One of the most exciting programs in this years Melbourne International Jazz Festival is Overground, where some of the most innovative Australian and international experimental and improvised musicians take over the Melbourne Town Hall for six hours of musical chaos. I asked co curator Sean Baxter (Bucketrider/ Embers) to email me what to look out for, this was his response:
Initially, Sophie Brous approached Annalee Koernig and myself to curate a day-long event that would be representative of the avant-improv scene in Melbourne to reflect the diversity and caliber of stuff that happens here all the time on a weekly basis, at events like Make It Up Club and Stutter, etc. When we found out we’d have access to some of the international performers that MIJF was bringing out we were elated (particularly Brotz and Han). We thought: Okay, this is a way to unify the traditions of abstraction that have circumscribed improvised music over the last 40 years, and present them in a major festival that’s not only indicative of what is occurring at an international level, but also what’s been happening in Melbourne for years, and that, furthermore, isn’ going to be compromised by any agendas, apart from the logical possibilities of art. So, we devised a program focusing on collaborations and presentations that would accentuate the musical compatibility between genres from free jazz, to noise and grindcore, and avant classical and improv (and the musical potential inherent in such inter-generic conjunctions), that would both emphasize the quality of Melbourne’ extant avant-scene and contribute to its continued growth.
At first glance, the program screams of incongruity, especially for a ‘Jazz’ festival. However, the unifying principle is free improvisation, one of the most vital musical possibilities bequeathed to us by the ferment of the late 60s, particularly from that stuff happening in Europe in the late 60s, thanks to musicians like Bennink and Brotzmann. And in that sense, Overground is one of those festivals which “knows’ no idiomatic bounds. It celebrates the diversity of avant-garde improvisation. And in doing so, revitalizes the improvisatory traditions of â€œJazzâ€ and gives them a resonance for contemporary practices.
There’ some pretty fucked-up things happening! I’m even surprised myself sometimes when I have a look! But apart from the obvious, I’d draw your attention to the following collaborations, which I’m personally excited about: Turner/Plagne/Morris/Veltheim Quartet: So, Mick Turner from the Dirty Three and Francis Plagne on guitars with Evelyn Morris on kit and Erkki Veltheim on viola. Mick and Francis, I think, are the same people 20 years removed in terms of the way they approach the rock tradition with such an avant arsenal. Ev is the kind of musician we dream ofâ€”comfortable in the realms of abstracted indie rock with Pikelet, the screamo delight of True Radical Miracle, and any improv thing we can throw at her, and Erkki Veltheim has to be the greatest violist in Australia with his stuff for Elision, The Black Arm Band, the Art Orchestra and myriad avant-improv collaborations. Greg Kingston/Tarquin Manek Duo: One of Australia ‘ greatest guitar players, Kingston has been playing abstract guitar improv since the late 70s under the influence of Tourrette’ Syndrome, although you’d never know. He is to guitar what Kurt Schwitters was to the collage. And with Manek (one of the members of Bum Creek), he finds himself a partner of equal genius in the region of sublime absurdity, and musical ingenuity. Pure Evil Trio with Occult Blood: This is one of the reasons Annalee and I wanted to do this show. Because we could put on something like this! This collaboration is actually where it’s happening with free jazz these days. Pure Evil are a grind/free jazz-inspired trio from Sydney that have just as equal connection to the Brotzmann/Bennink Euro tradition as they do to things like Napalm Death. They’ve just reformed after a couple years hiatus, and Melbourne needs to see them (again)! With Occult Blood, Pure Evil are hooked up with the other side of the European free jazz’ legacy: brutal noise, tempered by the ambience of Black Metal and the abstraction of post-Xenakis/Jani Christou classical music. The dudes from Occult Blood are some of Australia ‘ most innovative, and open-minded (not to mention virtuosic) noise musicians in the country at the moment. They will be the people we listen to in 10 years time. Tomlinson/Ughetti/Fox: I know it’s obvious, but Robin Fox real-time processing two of Australia ‘ greatest orchestral percussionists is pretty amazing! As is Pateras/Bennink: Anthony Pateras on the Melbourne Town Hall Grand Rogan with none other than the greatest European avant drummer ever: Han Bennink! A couple other brief mentions: Snawklor and Bum Creek with Simon Barker: Sydney jazz drummer extraordinaire with 2 of Melbourne ‘ awesomest post-everything groups. A Vocal Ensemble featuring: everyone from modernist classical singer Jess Aszodi to Carolyn Connors (the greatest extended voice artist in the world), to Nik Kenedy (from Melbourne ‘ best grindcore band, The Kill), Sophie Brous, post-punk-post-posters Chris Hill and Alex Vivian, and grind-scuzz howler Pete Hyde ( Whitehorse , CTV, 731, etc.). And finally, True Radical Miracle with Golden Fur: Punk and Classical unite like it should do!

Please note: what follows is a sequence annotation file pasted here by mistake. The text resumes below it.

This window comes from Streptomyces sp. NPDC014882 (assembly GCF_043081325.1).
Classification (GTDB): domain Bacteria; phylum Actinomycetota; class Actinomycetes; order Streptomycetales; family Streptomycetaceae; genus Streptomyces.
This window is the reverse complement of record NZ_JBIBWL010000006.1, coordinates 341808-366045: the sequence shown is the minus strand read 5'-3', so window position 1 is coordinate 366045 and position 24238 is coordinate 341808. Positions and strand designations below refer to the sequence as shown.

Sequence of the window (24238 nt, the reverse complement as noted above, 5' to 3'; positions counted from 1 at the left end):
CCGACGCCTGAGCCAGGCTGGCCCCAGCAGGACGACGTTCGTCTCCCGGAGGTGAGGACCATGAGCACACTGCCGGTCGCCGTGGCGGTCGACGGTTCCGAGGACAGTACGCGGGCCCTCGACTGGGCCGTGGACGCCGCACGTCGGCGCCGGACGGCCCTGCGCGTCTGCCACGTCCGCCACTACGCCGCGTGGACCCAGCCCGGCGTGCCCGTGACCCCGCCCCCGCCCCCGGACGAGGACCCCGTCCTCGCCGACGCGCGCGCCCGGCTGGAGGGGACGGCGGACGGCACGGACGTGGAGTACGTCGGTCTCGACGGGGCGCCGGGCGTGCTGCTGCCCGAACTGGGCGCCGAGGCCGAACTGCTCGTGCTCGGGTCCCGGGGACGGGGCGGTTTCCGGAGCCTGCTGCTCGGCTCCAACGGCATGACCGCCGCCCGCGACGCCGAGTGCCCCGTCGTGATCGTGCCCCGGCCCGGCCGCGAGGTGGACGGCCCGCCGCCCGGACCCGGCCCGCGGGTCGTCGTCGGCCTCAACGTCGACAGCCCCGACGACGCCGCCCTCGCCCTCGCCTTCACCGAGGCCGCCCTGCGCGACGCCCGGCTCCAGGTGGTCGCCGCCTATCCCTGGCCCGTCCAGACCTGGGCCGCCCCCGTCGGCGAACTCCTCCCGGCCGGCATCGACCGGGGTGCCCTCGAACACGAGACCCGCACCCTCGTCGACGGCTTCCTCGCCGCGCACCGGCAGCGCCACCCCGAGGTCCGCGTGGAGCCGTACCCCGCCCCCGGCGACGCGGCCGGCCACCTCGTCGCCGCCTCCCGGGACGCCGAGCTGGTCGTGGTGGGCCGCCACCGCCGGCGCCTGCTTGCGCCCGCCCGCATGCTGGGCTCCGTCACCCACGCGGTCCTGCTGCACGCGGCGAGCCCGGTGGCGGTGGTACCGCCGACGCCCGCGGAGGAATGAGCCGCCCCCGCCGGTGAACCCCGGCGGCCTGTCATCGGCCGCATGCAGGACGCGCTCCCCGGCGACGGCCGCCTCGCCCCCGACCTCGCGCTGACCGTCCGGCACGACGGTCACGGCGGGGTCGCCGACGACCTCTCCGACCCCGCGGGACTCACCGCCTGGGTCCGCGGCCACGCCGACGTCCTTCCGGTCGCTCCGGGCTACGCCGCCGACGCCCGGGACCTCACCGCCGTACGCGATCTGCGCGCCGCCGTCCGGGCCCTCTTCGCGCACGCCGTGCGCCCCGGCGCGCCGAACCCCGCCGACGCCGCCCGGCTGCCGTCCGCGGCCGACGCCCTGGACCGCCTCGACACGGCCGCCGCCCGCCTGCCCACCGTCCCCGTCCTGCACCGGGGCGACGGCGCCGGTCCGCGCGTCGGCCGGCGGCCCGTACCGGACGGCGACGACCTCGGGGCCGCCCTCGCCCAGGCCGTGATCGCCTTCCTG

Bob Baker Fish